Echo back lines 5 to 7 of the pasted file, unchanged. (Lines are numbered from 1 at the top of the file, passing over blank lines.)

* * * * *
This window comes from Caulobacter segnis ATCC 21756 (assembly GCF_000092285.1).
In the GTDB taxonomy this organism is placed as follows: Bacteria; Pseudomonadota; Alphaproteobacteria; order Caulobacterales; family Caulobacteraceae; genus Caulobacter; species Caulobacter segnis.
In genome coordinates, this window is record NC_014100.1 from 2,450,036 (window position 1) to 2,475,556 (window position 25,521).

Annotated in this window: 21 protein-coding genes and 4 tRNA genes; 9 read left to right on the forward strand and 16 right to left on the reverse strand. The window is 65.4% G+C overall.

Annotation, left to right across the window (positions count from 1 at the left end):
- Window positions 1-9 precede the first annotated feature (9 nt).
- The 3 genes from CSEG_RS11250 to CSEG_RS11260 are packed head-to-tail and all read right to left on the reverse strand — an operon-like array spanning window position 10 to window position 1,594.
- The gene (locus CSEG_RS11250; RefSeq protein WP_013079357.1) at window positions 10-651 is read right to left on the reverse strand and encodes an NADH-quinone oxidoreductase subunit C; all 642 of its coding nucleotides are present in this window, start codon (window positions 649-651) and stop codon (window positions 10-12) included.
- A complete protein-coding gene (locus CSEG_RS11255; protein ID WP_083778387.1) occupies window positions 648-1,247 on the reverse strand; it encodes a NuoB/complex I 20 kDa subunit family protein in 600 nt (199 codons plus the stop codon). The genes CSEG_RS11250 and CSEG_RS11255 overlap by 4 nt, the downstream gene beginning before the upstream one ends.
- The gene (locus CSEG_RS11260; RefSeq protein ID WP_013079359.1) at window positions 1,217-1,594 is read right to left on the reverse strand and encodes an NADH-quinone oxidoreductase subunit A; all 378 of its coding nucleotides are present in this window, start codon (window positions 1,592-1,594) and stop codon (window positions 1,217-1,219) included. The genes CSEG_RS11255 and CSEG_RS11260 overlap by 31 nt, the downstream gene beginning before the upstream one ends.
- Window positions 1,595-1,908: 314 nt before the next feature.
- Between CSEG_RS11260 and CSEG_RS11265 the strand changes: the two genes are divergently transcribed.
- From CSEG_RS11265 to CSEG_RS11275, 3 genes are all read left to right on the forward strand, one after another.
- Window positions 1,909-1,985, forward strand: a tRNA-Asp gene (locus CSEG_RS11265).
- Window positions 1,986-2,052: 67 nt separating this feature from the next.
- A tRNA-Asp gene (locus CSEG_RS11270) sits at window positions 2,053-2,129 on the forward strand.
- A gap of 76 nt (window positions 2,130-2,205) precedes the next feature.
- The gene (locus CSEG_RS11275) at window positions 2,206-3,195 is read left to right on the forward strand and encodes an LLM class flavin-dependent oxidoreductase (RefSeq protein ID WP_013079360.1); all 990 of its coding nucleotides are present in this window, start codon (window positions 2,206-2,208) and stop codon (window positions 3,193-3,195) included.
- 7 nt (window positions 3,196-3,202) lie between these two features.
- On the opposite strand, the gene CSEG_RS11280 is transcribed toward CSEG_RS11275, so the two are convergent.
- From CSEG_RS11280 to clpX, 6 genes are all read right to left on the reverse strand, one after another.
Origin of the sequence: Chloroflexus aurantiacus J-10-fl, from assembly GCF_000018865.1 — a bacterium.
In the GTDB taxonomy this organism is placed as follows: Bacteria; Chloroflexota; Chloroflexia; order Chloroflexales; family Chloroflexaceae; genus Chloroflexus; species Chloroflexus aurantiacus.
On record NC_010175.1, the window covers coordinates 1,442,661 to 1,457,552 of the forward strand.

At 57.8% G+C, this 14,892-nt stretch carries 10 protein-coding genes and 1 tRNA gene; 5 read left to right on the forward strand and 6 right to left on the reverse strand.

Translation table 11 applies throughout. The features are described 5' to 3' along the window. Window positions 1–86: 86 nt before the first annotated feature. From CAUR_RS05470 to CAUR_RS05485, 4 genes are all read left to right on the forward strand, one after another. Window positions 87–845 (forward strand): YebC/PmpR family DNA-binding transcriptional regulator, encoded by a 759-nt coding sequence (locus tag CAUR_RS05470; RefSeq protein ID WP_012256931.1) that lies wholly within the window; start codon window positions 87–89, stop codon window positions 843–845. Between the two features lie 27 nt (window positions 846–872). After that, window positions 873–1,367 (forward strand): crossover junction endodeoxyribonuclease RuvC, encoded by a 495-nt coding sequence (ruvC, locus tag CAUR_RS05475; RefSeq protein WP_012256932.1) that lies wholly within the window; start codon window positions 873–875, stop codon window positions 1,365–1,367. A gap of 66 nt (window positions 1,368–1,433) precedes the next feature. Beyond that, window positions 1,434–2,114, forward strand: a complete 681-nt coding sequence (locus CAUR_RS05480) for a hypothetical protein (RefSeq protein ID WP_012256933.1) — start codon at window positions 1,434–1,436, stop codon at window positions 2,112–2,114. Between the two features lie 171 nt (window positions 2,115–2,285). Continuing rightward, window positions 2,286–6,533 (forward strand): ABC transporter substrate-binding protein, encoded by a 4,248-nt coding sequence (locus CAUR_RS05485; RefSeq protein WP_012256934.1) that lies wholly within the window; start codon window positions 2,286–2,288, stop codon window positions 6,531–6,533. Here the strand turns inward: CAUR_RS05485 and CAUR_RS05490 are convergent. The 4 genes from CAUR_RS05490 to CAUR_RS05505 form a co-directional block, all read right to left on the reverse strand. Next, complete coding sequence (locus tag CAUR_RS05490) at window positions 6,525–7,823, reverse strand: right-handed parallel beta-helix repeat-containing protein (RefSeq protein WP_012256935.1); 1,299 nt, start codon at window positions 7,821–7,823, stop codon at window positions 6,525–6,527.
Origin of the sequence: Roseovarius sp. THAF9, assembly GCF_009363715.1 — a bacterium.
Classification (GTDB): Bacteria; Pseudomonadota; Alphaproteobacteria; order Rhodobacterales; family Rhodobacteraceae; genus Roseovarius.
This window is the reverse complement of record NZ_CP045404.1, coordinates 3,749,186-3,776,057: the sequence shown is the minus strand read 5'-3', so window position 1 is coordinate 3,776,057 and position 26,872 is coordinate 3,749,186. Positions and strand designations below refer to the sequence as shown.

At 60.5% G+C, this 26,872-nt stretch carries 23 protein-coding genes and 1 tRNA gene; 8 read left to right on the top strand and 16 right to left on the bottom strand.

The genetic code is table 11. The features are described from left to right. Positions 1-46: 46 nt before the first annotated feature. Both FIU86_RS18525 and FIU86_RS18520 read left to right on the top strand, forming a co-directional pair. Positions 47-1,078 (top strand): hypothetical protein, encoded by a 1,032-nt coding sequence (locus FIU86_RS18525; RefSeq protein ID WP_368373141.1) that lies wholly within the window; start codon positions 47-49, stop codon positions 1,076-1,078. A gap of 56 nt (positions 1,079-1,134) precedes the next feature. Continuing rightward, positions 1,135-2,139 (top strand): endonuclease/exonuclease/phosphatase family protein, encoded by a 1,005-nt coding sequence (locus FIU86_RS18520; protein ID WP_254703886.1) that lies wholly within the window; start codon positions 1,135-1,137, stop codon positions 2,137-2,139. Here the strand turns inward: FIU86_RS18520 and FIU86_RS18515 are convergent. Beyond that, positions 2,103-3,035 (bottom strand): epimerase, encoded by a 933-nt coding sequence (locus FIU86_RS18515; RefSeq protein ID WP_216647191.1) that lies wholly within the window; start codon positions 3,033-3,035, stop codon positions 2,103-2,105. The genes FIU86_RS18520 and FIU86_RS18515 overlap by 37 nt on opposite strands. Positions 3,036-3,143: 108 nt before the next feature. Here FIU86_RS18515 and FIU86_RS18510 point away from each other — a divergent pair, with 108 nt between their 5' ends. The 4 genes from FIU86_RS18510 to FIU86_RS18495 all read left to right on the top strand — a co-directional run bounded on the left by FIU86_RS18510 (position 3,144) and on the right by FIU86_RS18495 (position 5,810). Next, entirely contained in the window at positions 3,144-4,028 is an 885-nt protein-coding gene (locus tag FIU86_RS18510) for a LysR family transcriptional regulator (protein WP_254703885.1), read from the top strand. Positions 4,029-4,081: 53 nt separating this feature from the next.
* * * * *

Annotation, left to right across the window (positions count from 1 at the left end):
- Window positions 1-9 precede the first annotated feature (9 nt).
- The 3 genes from CSEG_RS11250 to CSEG_RS11260 are packed head-to-tail and all read right to left on the reverse strand — an operon-like array spanning window position 10 to window position 1,594.